Then along came the corporation. Now, the reason the corporation looks bigger than the government is that the corporation is bigger than the government. Of the 100 largest economies on earth now, 51 are corporations.6 As the corporations have grown in size and power, we’ve seen a little change in the government where they’re a little more concerned in making sure everything is working out for those guys than for us.7

OK, so let’s see what else is missing from this picture


We’ll start with extraction which is a fancy word for natural resource exploitation which is a fancy word for trashing the planet. What this looks like is we chop down trees, we blow up mountains to get the metals inside, we use up all the water and we wipe out the animals.

So here we are running up against our first limit. We’re running out of resources.8

We are using too much stuff. Now I know this can be hard to hear, but it’s the truth and we’ve gotta deal with it. In the past three decades alone, one-third of the planet’s natural resources base have been consumed.9 Gone.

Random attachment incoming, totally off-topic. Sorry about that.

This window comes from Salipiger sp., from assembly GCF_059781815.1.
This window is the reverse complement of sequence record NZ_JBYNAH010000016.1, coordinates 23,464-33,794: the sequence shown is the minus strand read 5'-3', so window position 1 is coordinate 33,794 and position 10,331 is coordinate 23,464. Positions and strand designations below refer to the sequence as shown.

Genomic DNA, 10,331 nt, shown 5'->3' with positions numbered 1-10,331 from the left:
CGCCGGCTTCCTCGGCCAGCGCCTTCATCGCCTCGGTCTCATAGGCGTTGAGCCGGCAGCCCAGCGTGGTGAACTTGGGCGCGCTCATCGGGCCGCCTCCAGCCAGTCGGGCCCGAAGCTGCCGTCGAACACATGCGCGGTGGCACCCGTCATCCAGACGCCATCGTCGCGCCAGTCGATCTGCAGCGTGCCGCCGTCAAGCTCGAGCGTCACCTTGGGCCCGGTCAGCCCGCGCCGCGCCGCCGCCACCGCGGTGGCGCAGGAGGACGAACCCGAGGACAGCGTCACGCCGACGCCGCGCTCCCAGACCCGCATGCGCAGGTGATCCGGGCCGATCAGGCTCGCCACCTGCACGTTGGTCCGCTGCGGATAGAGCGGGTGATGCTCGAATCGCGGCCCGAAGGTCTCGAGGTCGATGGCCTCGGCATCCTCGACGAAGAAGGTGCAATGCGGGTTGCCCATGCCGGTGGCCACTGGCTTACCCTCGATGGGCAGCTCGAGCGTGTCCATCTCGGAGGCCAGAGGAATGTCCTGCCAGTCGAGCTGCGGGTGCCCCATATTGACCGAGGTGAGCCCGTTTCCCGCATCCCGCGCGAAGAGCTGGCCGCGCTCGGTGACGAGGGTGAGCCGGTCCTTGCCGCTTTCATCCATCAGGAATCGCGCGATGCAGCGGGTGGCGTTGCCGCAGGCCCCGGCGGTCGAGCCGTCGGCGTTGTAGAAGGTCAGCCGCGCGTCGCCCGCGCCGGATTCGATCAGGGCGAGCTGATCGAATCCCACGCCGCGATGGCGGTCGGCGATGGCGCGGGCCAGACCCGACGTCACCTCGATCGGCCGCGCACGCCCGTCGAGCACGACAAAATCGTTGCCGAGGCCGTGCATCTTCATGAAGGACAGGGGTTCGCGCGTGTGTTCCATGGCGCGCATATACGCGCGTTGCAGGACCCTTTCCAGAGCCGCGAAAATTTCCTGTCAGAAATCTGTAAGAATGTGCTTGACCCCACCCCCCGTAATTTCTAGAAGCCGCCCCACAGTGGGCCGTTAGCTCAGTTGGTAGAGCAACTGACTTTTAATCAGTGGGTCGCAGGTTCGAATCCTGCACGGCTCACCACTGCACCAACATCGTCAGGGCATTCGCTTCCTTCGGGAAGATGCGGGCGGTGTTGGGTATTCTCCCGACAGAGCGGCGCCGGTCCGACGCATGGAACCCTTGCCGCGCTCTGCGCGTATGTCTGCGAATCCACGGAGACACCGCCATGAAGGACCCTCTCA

5 When the U.S. government was created, its job description included to “promote the general welfare of…ourselves and our posterity…” and to secure “our rights to life, liberty and the pursuit of happiness. See the Preamble of the U.S. Constitution: We the people of the United States, in order to form a more perfect union, establish justice, insure domestic tranquility, provide for the common defense, promote the general welfare, and secure the blessings of liberty to ourselves and our posterity, do ordain and establish this Constitution for the United States of America. See also the U.S. Declaration of Independence: “We hold these truths to be self-evident, that all men are created equal, that they are endowed by their Creator with certain unalienable Rights, that among these are Life, Liberty and the pursuit of Happiness. — That to secure these rights, Governments are instituted among Men, deriving their just powers from the consent of the gov- erned.”